A rejuvenated compact hatchback, lots of information in short paragraphs.
What you need to know: The Nissan Micra was never a huge sales success – well, at least not in Namibia – but it always represented a solid second choice to the evergreen Polo or once-popular Yaris. And just like those two chief rivals, this Nissan has shaken its frumpy image in favour of a much sharper design and cool tech.
More facts: What you’re looking at is a generation five model, introduced around 2017/2018 although riding on the same platform as its gen-four ancestor. The one before that, generation three, was also known as the Nissan March and has become quite a familiar sight on Namibian roads. See what I mean about the design?
To keep things simple, Nissan S.A. only offers one engine and three trim levels. A 900cc three-cylinder turbo-petrol sends its 66kW or 140Nm through a five-speed manual gearbox to the front wheels while your choice of Visia, Acenta or Acenta Plus (as tested here) determines the amount of onboard toys.
Where we went: Quite a few places in and around town where our metallic grey car with its bright orange accents drew the odd glance and one impromptu fan-club. The Micra feels at home in the hustle and bustle of a city centre thanks to its compact dimensions, diminutive turning radius and lenient ride/handling.
Watch out for: In what appears to be a Nissan trademark these days, I disliked this hatchback’s messy power delivery. From the predictable turbo hole below 1,500rpm, its engine rockets forward in the mid-range but completely runs out of ideas beyond 5,000rpm. Also, the steering wheel and (Navara?) dials seem a bit oversized.
Why you’ll want one: Easy. Great looks, modern amenities and a fair amount of space (300-1000L boot) at competitive prices. This model costs about N$290,000 and alleges to use just 5.1L/100km from its 41L fuel tank. Nissan claims a top speed of 170km/h and 0-100km/h in 12.1 seconds… our best was 10.84 at sea level.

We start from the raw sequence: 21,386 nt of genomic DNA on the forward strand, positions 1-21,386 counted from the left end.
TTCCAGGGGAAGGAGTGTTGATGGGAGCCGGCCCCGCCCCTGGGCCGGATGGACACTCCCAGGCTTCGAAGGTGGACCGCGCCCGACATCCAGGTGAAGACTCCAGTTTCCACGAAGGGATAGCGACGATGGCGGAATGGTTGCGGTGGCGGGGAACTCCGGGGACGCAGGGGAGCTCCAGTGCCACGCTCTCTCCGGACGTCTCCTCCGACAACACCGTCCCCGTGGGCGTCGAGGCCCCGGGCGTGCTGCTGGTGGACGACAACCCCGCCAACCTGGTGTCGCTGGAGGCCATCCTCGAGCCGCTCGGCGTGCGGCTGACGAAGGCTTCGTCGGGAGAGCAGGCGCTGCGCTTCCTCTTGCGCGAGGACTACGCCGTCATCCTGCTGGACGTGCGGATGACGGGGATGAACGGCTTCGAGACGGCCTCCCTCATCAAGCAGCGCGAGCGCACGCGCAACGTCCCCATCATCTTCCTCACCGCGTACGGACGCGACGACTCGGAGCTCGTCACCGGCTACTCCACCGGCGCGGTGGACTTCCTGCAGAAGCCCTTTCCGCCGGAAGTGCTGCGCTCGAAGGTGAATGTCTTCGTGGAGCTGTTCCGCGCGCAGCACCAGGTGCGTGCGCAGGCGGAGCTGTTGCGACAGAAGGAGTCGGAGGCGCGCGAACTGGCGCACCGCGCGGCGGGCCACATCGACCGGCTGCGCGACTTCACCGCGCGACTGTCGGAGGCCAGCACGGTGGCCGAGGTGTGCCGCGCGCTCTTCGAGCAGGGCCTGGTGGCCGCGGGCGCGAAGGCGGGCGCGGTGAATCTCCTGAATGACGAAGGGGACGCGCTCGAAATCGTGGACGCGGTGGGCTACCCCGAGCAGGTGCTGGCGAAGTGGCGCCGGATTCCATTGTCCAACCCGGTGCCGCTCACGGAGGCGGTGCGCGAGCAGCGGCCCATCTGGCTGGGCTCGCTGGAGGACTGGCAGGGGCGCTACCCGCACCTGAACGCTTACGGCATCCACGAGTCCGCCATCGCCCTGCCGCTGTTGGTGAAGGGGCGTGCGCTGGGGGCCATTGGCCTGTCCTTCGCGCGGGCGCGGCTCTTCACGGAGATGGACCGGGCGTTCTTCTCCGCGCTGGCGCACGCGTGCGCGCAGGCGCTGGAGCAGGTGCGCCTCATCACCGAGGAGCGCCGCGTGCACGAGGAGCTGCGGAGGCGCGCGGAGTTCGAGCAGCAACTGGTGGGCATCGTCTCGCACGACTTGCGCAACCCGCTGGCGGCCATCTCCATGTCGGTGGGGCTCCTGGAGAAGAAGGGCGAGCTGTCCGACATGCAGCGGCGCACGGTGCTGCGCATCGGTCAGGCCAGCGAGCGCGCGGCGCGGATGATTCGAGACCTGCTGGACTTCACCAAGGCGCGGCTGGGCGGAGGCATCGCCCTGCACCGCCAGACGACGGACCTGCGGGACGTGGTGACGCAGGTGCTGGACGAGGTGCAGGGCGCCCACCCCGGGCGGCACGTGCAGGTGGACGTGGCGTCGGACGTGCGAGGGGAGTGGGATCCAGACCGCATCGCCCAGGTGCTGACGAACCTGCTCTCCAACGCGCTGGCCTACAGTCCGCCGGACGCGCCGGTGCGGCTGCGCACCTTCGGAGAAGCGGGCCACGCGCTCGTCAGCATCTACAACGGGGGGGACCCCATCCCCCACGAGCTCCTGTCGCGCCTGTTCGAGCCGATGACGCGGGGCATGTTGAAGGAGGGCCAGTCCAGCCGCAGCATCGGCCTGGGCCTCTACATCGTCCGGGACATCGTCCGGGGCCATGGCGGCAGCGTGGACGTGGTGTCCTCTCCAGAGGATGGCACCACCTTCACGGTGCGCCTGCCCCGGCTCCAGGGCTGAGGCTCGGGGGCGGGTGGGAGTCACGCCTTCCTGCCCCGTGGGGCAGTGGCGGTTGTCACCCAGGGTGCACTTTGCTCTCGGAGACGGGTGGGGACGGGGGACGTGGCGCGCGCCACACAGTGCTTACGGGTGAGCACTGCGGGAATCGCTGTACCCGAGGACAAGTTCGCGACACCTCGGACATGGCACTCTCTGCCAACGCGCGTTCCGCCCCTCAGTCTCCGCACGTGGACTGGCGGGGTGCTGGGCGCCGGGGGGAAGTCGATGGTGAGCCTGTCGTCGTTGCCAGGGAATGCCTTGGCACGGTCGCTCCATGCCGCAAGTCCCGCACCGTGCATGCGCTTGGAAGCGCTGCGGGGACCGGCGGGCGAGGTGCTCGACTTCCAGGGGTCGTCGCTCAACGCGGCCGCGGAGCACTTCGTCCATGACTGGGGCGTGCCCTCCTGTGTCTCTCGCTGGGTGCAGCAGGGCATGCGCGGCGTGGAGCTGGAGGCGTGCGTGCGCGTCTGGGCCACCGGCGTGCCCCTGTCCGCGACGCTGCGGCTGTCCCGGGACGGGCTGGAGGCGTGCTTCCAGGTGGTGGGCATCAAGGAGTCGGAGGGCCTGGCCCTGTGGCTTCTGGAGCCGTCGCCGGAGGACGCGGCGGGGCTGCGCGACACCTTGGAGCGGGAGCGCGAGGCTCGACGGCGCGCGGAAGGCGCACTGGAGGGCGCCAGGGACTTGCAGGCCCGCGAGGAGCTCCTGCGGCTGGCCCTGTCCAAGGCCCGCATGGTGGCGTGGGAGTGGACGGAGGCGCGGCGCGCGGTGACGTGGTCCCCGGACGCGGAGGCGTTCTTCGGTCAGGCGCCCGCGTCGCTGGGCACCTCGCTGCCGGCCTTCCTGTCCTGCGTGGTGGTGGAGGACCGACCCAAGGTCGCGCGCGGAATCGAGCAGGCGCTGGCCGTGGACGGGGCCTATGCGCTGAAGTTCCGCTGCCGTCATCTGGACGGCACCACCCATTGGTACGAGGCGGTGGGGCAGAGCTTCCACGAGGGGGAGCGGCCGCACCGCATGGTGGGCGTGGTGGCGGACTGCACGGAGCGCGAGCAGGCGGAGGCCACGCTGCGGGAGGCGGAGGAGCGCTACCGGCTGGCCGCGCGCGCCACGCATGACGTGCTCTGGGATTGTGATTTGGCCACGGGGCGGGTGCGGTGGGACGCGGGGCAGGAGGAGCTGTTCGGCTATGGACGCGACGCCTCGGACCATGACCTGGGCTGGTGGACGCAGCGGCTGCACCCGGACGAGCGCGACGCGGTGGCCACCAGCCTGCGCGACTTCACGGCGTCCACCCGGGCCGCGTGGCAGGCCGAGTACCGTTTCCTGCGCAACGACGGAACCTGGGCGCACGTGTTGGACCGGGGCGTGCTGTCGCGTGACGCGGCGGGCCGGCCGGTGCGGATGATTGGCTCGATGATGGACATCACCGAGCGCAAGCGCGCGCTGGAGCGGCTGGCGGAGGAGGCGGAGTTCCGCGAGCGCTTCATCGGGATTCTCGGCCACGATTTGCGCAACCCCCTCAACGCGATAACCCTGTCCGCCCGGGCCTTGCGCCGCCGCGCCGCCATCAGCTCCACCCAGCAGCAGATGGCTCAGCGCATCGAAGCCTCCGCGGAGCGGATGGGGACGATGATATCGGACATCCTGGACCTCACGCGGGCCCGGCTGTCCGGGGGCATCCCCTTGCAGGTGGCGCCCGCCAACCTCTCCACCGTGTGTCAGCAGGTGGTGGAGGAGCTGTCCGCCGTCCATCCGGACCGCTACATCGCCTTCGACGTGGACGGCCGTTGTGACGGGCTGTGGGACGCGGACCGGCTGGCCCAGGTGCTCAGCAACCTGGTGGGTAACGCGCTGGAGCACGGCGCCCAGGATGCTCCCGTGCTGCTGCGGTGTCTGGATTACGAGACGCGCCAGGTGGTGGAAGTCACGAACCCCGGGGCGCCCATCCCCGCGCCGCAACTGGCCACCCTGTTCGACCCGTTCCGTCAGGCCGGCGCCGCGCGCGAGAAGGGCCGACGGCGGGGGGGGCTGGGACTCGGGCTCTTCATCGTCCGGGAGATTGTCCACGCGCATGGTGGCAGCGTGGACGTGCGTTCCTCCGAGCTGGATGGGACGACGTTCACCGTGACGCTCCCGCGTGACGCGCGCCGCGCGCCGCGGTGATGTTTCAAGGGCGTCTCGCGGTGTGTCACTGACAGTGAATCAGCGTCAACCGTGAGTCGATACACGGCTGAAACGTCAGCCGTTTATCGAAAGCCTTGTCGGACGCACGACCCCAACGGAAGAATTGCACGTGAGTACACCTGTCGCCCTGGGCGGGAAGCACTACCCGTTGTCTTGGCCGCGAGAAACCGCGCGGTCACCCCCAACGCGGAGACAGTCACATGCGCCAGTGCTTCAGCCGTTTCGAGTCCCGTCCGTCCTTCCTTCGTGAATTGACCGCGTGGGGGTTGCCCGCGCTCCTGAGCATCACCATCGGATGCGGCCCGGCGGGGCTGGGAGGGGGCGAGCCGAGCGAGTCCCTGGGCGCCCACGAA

For the record, VW’s 1L Polo is more powerful on paper but we recorded an almost identical 0-100 best of 10.88 seconds while the naturally-aspirated 1.5L Yaris S managed 10.30. All three have ABS and ESP, USB and Bluetooth. Micra lacks navigation but sports 17 vs the others’ 16-inch alloys. The Toyota has seven airbags, the other two have six.
Every Micra is sold with a class-leading six-year/150,000km warranty and three-year/90,000km service plan.
|Engine:||0.9L i-3 turbo-petrol|
|Transmission:||5-speed manual, FWD|
|Avg cons.:||7.0L/100km (claimed 5.1)|
|Top Speed:||Claimed 170km/h|
|List Price:||R283,900 (ZA)|
0-10km/h: 0,58 seconds
0-20km/h: 1,17 seconds
0-30km/h: 1,74 seconds
0-40km/h: 2,74 seconds
0-50km/h: 3,75 seconds
0-60km/h: 4,76 seconds
0-70km/h: 5,87 seconds
0-80km/h: 7,60 seconds
0-90km/h: 9,20 seconds
0-100km/h: 10,84 seconds
0-110km/h: 13,04 seconds
0-120km/h: 15,71 seconds
0-130km/h: 18,40 seconds
0-140km/h: 21,61 seconds
0-150km/h: 25,79 seconds
0-100m: 7,54 seconds @ 79,64km/h
0-200m: 11,46 seconds @ 103,51km/h
0-300m: 14,72 seconds @ 116,27km/h
0-400m: 17,68 seconds @ 127,33km/h
100-0km/h: 2,86 seconds @ 40,74 metres (once-off)
Maximum deceleration G-force: 1,09G
0-10mph: 0,95 seconds
0-20mph: 1,85 seconds
0-30mph: 3,56 seconds
0-40mph: 5,23 seconds
0-50mph: 7,67 seconds
0-60mph: 10,26 seconds
0-70mph: 13,75 seconds
0-80mph: 18,04 seconds
0-90mph: 23,48 seconds
1/4 mile: 17,74 seconds @ 79,25 mph
Maximum acceleration G-force: 0,53G
All data captured by Racelogic® Performance Box